• Schools dispute pits ‘haves’ against ‘have-nots’
    In pursuing a merger, Memphis school officials are making the same kind of tough choices facing public school districts around the country, as many recession-battered states cut education funding. One way of doing more with less is consolidating school districts, an option that’s also under consideration in Vermont, Indiana and Arizona.
  • Tennessee’s Knox County Education Association Plans to Appeal Superintendent Decision
    “If I had approved the request for a temporary teacher assignment, Ms. Morgan would have continued to be employed by the Knox County Schools,” McIntyre says. “She would remain on our payroll, she would continue to accrue seniority as a teacher, but she’d be working full-time for an organization with whom we currently have no formal relationship under the law, and so I just felt that was inappropriate, regardless of the fact that the Knox County Education Association had offered to reimburse us for those costs.”
  • Survey: 1 in 5 teachers support ending unions | teachers, percent, tenure
    Nearly one in five U.S. educators say they support abolishing teachers unions, and one in three support ending tenure for teachers, according to a new survey by the think-tank National Center for Education Information.The survey of 1,076 public school teachers nationwide indicates that educators are becoming increasingly supportive of doing away with unions and tenure, with support growing by four to five percentage points over the past 15 years, to 19 percent and 33 percent, respectively.
  • Lead or get out of the way on schools
    Improving the Elementary and Secondary Education Act is a good start. This must, however, put students first, support effective teachers and continue to hold everyone accountable for results.
  • Education Tax Credits More Popular Than Vouchers & Charters
    Surprisingly, the authors buried the lede in their writeup; education tax credits consistently have more support and less opposition than any other choice policy. This year, donation tax credits pulled in a 29-point margin of support (that’s total favor minus total oppose). In contrast, charter schools had a 25-point margin of support.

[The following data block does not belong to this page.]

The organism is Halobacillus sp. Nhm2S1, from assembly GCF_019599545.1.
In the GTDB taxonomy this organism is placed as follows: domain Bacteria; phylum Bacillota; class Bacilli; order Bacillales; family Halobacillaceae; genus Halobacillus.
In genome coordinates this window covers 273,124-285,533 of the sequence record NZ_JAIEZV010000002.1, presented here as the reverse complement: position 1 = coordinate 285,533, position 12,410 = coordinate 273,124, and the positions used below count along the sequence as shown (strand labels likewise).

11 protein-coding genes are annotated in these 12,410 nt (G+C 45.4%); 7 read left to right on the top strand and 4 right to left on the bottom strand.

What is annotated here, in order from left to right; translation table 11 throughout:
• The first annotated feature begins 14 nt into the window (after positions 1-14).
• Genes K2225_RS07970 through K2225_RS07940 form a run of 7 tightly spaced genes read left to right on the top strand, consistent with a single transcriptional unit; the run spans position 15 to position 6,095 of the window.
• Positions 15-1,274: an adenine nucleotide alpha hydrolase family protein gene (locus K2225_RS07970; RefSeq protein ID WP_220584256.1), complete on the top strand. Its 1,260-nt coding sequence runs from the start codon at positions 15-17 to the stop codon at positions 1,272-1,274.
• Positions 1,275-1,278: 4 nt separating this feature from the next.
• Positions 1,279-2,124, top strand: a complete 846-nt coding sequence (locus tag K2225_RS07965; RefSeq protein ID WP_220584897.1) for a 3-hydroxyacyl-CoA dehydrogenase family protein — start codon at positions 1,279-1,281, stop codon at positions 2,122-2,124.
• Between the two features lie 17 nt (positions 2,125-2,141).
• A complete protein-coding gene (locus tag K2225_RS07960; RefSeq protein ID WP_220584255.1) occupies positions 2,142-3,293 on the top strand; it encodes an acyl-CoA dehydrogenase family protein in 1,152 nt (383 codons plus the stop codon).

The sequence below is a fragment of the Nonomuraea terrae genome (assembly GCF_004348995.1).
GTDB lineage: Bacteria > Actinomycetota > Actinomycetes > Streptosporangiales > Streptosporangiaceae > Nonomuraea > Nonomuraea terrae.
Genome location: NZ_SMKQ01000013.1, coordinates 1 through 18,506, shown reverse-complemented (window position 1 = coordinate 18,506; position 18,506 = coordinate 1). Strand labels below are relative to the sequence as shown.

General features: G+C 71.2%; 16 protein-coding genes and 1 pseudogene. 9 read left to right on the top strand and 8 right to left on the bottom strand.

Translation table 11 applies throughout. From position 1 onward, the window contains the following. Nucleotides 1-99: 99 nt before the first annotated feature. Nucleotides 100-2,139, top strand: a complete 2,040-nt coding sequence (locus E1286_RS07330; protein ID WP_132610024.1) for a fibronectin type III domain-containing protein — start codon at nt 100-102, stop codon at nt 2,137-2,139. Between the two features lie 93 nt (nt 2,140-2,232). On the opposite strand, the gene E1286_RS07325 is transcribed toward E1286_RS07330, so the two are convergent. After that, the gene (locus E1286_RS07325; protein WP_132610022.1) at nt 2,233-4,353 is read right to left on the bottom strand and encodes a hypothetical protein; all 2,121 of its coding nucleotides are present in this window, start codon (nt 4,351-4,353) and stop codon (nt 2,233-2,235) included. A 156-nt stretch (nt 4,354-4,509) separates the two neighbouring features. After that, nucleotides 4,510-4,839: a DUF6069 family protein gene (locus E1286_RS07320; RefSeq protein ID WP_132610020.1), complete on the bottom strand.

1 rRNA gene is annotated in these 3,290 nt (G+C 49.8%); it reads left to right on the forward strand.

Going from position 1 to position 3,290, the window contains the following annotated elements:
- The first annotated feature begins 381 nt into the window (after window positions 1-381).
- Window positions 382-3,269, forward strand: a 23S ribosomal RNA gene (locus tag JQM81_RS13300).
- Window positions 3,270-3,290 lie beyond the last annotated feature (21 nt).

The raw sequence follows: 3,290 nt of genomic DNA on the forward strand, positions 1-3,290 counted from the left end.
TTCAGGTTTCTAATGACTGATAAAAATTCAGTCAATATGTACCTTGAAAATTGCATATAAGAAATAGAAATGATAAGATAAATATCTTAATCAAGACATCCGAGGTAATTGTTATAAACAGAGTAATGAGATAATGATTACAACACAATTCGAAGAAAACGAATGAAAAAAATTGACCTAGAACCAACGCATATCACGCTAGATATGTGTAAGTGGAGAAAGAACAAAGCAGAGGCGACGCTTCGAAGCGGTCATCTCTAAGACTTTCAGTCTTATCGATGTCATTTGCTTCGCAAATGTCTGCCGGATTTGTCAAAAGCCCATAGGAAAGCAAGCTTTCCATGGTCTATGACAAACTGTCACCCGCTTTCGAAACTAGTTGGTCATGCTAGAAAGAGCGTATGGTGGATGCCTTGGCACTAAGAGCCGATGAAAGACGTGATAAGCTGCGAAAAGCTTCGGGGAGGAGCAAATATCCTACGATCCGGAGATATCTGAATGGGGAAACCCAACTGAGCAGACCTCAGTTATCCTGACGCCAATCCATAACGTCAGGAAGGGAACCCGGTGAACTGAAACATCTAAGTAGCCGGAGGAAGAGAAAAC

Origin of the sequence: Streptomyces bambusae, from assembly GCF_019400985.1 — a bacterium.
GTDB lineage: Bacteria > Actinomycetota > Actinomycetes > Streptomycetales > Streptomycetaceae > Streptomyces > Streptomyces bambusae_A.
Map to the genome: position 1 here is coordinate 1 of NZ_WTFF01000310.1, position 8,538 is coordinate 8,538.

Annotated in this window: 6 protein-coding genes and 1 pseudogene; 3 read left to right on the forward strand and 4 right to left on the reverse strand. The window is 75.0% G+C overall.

• Anoka-Hennepin “Battleground” is Government Schooling in Microcosm
    Anoka-Hennepin, in other words, appears to be the nation in microcosm, and the firestorm enveloping it sadly but starkly illustrates the destructiveness of forcing diverse people to support a single system of government schools. All the problems with forcing diverse people to support a single system of government schools are here: The inevitable conflict; the hopelessness of “neutrality” (which itself requires taking a stand not to act on something); and schools becoming battlegrounds when what most people presumably want is just for them to teach their children. This is not how education in a free country should operate — government picking rights winners and losers – yet based on fuzzy notions of all-togetherness many education thinkers and pundits blithely assert that government schooling is the “foundation of our democracy.”
  • Teachers Union Honesty
    Tell that to the American Federation of Teachers, which recently posted online an internal document bragging about how it successfully undermines parental power in education. This document concerns “parent trigger,” an ambitious reform idea we’ve reported on several times.California’s innovation caught on quickly—and that’s where the AFT’s PowerPoint presentation comes in. Prepared (off the record) for AFT activists at the union’s annual convention in Washington, D.C. last month, it explains how AFT lobbying undermined an effort to bring parent trigger to Connecticut last year. Called “How Connecticut Diffused [sic] The Parent Trigger,” it’s an illuminating look into union cynicism and power.

    Facing the public call for parent trigger—mainly from minority groups like the State of Black CT Alliance—the AFT’s “Plan A” was “Kill Mode.” That failed. So it was on to “Plan B: Engage the Opposition.”

    But only some of the opposition, it turns out: “Not at the table,” notes the AFT document, were “parent groups” who supported the reform. Engagement meant pressuring legislators vulnerable to union muscle. That’s most of them—and the AFT’s muscle worked.

    The result was a reform in name only. Out were simple parent petition drives, in were complex “school governance councils” of parents, teachers and community leaders. Most significantly, as the AFT’s PowerPoint brags, the councils’ “name is a misnomer: they are advisory and do not have true governing authority.”

    Called about the PowerPoint presentation, the spokesman for Connecticut’s AFT said he knew nothing of it so couldn’t comment. Perhaps it was comment enough when the AFT took the file off its website Tuesday night. Good thing blogger RiShawn Biddle, who first discovered it, made a copy.

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